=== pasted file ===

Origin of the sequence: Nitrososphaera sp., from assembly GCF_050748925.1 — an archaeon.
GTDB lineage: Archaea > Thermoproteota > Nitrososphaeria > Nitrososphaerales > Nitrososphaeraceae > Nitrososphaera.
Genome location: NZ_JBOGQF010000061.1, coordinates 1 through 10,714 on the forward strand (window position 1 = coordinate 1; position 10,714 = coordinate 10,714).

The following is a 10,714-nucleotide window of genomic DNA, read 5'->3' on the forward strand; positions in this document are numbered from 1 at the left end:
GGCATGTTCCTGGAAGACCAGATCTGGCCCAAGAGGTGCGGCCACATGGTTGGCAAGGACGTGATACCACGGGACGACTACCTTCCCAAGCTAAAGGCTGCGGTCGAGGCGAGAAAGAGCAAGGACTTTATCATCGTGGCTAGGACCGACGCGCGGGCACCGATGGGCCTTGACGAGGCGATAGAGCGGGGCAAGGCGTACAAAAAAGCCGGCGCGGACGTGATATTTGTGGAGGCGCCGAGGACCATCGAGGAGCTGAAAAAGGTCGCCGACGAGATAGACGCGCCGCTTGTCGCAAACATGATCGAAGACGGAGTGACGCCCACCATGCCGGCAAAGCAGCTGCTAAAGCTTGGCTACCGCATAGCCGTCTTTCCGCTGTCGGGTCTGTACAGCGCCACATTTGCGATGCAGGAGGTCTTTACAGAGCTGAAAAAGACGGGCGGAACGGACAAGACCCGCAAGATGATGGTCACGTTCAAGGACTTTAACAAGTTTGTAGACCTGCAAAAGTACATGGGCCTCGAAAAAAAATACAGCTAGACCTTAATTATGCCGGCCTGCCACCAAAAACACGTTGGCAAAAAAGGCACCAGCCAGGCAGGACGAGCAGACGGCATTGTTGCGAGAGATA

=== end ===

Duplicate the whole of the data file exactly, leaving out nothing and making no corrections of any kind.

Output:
Origin of the sequence: Nitrososphaera sp., from assembly GCF_050748925.1 — an archaeon.
GTDB lineage: Archaea > Thermoproteota > Nitrososphaeria > Nitrososphaerales > Nitrososphaeraceae > Nitrososphaera.
Genome location: NZ_JBOGQF010000061.1, coordinates 1 through 10,714 on the forward strand (window position 1 = coordinate 1; position 10,714 = coordinate 10,714).

The following is a 10,714-nucleotide window of genomic DNA, read 5'->3' on the forward strand; positions in this document are numbered from 1 at the left end:
GGCATGTTCCTGGAAGACCAGATCTGGCCCAAGAGGTGCGGCCACATGGTTGGCAAGGACGTGATACCACGGGACGACTACCTTCCCAAGCTAAAGGCTGCGGTCGAGGCGAGAAAGAGCAAGGACTTTATCATCGTGGCTAGGACCGACGCGCGGGCACCGATGGGCCTTGACGAGGCGATAGAGCGGGGCAAGGCGTACAAAAAAGCCGGCGCGGACGTGATATTTGTGGAGGCGCCGAGGACCATCGAGGAGCTGAAAAAGGTCGCCGACGAGATAGACGCGCCGCTTGTCGCAAACATGATCGAAGACGGAGTGACGCCCACCATGCCGGCAAAGCAGCTGCTAAAGCTTGGCTACCGCATAGCCGTCTTTCCGCTGTCGGGTCTGTACAGCGCCACATTTGCGATGCAGGAGGTCTTTACAGAGCTGAAAAAGACGGGCGGAACGGACAAGACCCGCAAGATGATGGTCACGTTCAAGGACTTTAACAAGTTTGTAGACCTGCAAAAGTACATGGGCCTCGAAAAAAAATACAGCTAGACCTTAATTATGCCGGCCTGCCACCAAAAACACGTTGGCAAAAAAGGCACCAGCCAGGCAGGACGAGCAGACGGCATTGTTGCGAGAGATA